Jailed photographer awaits verdict in Egypt terrorism trial


The parents of an Egyptian photojournalist, whose case was highlighted by UNESCO, hope their son will be cleared when his trial ends, but fear he could be convicted on terrorism charges.

Mahmoud Abu Zeid, also known as Shawkan, was detained in 2013 while taking pictures of security forces dispersing an anti-government sit-in in which hundreds of loyalists of ousted president Mohamed Mursi and several police officers were killed.

He is one of 739 people being tried for events of that day on charges including membership of the banned Muslim Brotherhood, possessing firearms and murder.

If convicted, the accused could face the death penalty.

Shawkan was awarded the 2018 Press Freedom Prize by the United Nations cultural agency UNESCO which said his detention was a human rights abuse. Egypt criticised the decision to give an award to someone accused of serious offences.
“Since UNESCO gave him the prize and the state got angry and accused him of being a terrorist, we grew worried,” Abu Zeid’s mother, 62-year-old Reda Mahrous, told Reuters.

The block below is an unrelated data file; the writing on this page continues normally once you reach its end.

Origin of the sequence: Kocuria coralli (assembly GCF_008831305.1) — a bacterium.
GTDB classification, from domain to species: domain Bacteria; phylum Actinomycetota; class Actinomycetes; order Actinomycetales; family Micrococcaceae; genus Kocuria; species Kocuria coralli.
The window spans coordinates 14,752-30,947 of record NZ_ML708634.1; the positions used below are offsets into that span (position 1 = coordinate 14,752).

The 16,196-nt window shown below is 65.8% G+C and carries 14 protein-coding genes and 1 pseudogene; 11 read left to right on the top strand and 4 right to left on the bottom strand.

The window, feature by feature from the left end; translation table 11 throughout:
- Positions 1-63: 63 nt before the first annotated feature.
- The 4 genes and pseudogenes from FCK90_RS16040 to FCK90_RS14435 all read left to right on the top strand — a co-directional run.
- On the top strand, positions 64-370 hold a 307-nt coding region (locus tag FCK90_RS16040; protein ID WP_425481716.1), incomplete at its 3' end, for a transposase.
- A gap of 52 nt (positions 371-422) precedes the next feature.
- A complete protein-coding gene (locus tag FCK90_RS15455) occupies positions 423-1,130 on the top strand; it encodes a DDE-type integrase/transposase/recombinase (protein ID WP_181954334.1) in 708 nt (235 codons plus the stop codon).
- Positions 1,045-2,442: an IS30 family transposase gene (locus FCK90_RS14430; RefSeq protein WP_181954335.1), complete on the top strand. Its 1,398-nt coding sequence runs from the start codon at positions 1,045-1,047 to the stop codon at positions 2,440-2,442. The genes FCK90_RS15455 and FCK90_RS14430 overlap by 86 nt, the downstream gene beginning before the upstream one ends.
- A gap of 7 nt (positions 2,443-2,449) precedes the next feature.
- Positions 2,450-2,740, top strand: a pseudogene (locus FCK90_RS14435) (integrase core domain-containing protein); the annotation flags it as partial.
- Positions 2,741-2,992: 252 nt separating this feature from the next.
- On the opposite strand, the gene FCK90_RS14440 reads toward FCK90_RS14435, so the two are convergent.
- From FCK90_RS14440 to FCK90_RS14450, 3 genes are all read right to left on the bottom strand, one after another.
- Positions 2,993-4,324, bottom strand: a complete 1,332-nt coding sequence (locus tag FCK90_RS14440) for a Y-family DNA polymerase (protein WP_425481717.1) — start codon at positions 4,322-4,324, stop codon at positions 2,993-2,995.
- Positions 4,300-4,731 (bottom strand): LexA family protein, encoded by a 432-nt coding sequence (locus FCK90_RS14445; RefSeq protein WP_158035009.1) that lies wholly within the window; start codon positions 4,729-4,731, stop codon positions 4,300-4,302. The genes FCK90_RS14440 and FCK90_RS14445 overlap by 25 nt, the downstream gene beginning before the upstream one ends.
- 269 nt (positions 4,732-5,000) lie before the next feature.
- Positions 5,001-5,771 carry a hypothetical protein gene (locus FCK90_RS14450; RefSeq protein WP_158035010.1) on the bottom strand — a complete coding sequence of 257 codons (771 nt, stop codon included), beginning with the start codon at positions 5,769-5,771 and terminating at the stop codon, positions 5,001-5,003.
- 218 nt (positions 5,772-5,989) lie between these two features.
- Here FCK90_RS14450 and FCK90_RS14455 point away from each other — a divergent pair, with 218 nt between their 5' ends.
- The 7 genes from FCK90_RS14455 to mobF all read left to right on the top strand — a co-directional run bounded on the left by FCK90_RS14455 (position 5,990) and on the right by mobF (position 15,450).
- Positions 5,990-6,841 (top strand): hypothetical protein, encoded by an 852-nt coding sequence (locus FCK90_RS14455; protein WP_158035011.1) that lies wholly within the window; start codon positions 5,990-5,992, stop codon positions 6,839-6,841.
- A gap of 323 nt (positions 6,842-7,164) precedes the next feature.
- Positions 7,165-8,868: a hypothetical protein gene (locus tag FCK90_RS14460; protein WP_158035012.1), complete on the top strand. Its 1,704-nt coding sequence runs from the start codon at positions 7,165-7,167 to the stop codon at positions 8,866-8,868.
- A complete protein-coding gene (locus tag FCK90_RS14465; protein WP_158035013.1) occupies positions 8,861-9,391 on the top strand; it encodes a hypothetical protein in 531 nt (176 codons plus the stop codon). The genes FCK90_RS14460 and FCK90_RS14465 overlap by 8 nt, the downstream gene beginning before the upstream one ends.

“God willing, he will be cleared, but deep inside I am scared,” she said, speaking at Shawkan’s home. “He was holding a camera and taking pictures, not a weapon.”

Officials were not available to comment but a judicial source said Egyptian courts issue verdicts based on irrefutable evidence.
“If he is innocent, the court will announce that, but if he is guilty he will be punished,” the source said.

Most on trial are suspected Muslim Brotherhood members, but Shawkan (30) denies links to the group. He says he was only doing his job as a freelance photographer covering the protest for a British-based photo agency.

Government considers the Brotherhood a terrorist group, something the organisation denies. Cairo defended the way the protest was cleared, saying it gave protesters the opportunity to leave peacefully and armed elements in the Brotherhood initiated the violence.

Rights groups accuse Sisi’s government of a sweeping crackdown on journalists and dissent, with Amnesty International saying the mass trial “beggars belief”.